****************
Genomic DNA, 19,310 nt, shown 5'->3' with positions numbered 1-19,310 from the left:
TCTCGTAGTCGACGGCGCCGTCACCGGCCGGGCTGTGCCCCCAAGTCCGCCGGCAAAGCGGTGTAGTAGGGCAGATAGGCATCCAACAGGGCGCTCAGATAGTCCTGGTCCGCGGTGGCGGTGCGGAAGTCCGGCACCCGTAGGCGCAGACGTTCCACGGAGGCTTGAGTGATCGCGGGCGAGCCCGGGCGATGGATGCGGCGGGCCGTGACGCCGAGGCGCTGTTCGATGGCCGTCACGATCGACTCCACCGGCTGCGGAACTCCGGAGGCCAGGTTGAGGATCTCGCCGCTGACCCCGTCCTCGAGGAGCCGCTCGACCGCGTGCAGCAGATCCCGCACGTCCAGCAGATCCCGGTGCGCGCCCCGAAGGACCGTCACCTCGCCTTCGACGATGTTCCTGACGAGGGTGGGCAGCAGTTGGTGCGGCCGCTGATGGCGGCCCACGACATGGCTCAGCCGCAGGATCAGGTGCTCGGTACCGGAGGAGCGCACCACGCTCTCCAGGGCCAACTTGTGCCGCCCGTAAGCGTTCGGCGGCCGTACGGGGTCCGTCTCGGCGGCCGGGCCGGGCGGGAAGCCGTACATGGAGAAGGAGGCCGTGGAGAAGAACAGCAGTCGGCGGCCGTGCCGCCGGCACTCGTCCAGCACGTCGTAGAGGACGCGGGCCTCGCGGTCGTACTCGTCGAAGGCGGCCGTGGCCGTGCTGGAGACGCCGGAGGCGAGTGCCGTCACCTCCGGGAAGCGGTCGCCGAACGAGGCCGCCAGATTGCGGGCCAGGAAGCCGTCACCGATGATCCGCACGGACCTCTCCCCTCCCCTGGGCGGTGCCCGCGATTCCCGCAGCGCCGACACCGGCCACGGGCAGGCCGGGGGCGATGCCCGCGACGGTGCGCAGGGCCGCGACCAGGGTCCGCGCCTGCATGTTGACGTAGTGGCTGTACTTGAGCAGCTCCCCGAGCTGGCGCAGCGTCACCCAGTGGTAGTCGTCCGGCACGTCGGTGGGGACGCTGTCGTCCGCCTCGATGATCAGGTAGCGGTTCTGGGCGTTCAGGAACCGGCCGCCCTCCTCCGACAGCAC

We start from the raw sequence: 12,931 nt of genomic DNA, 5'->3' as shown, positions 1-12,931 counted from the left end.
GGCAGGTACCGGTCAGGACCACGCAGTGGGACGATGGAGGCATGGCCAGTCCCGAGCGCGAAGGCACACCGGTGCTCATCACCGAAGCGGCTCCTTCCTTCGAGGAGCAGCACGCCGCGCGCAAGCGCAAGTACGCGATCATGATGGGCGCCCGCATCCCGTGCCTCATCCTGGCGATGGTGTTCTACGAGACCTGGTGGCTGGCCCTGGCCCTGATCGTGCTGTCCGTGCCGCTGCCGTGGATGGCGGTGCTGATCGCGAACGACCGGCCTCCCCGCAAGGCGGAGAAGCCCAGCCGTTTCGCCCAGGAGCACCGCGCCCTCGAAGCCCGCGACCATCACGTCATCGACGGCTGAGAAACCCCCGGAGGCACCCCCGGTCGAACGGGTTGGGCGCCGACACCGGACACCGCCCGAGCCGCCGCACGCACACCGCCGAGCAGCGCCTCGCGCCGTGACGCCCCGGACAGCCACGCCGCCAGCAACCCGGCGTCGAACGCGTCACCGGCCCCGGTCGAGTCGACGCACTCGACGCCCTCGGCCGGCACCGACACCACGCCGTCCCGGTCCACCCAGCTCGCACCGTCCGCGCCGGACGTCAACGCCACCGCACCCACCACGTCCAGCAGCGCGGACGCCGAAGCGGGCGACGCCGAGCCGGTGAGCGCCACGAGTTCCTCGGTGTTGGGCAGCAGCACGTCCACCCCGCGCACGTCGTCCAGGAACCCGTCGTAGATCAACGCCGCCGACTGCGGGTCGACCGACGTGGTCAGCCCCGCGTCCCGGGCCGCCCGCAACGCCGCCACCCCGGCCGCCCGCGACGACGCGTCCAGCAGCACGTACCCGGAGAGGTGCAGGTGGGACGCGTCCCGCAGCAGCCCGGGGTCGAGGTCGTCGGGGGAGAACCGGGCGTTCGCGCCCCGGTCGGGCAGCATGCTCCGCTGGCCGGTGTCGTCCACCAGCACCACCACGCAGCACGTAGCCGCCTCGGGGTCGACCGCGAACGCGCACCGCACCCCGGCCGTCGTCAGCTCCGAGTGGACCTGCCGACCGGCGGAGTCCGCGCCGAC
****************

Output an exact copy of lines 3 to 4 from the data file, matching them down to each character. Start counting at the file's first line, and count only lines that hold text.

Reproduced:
We start from the raw sequence: 12,931 nt of genomic DNA, 5'->3' as shown, positions 1-12,931 counted from the left end.
GGCAGGTACCGGTCAGGACCACGCAGTGGGACGATGGAGGCATGGCCAGTCCCGAGCGCGAAGGCACACCGGTGCTCATCACCGAAGCGGCTCCTTCCTTCGAGGAGCAGCACGCCGCGCGCAAGCGCAAGTACGCGATCATGATGGGCGCCCGCATCCCGTGCCTCATCCTGGCGATGGTGTTCTACGAGACCTGGTGGCTGGCCCTGGCCCTGATCGTGCTGTCCGTGCCGCTGCCGTGGATGGCGGTGCTGATCGCGAACGACCGGCCTCCCCGCAAGGCGGAGAAGCCCAGCCGTTTCGCCCAGGAGCACCGCGCCCTCGAAGCCCGCGACCATCACGTCATCGACGGCTGAGAAACCCCCGGAGGCACCCCCGGTCGAACGGGTTGGGCGCCGACACCGGACACCGCCCGAGCCGCCGCACGCACACCGCCGAGCAGCGCCTCGCGCCGTGACGCCCCGGACAGCCACGCCGCCAGCAACCCGGCGTCGAACGCGTCACCGGCCCCGGTCGAGTCGACGCACTCGACGCCCTCGGCCGGCACCGACACCACGCCGTCCCGGTCCACCCAGCTCGCACCGTCCGCGCCGGACGTCAACGCCACCGCACCCACCACGTCCAGCAGCGCGGACGCCGAAGCGGGCGACGCCGAGCCGGTGAGCGCCACGAGTTCCTCGGTGTTGGGCAGCAGCACGTCCACCCCGCGCACGTCGTCCAGGAACCCGTCGTAGATCAACGCCGCCGACTGCGGGTCGACCGACGTGGTCAGCCCCGCGTCCCGGGCCGCCCGCAACGCCGCCACCCCGGCCGCCCGCGACGACGCGTCCAGCAGCACGTACCCGGAGAGGTGCAGGTGGGACGCGTCCCGCAGCAGCCCGGGGTCGAGGTCGTCGGGGGAGAACCGGGCGTTCGCGCCCCGGTCGGGCAGCATGCTCCGCTGGCCGGTGTCGTCCACCAGCACCACCACGCAGCACGTAGCCGCCTCGGGGTCGACCGCGAACGCGCACCGCACCCCGGCCGTCGTCAGCTCCGAGTGGACCTGCCGACCGGCGGAGTCCGCGCCGAC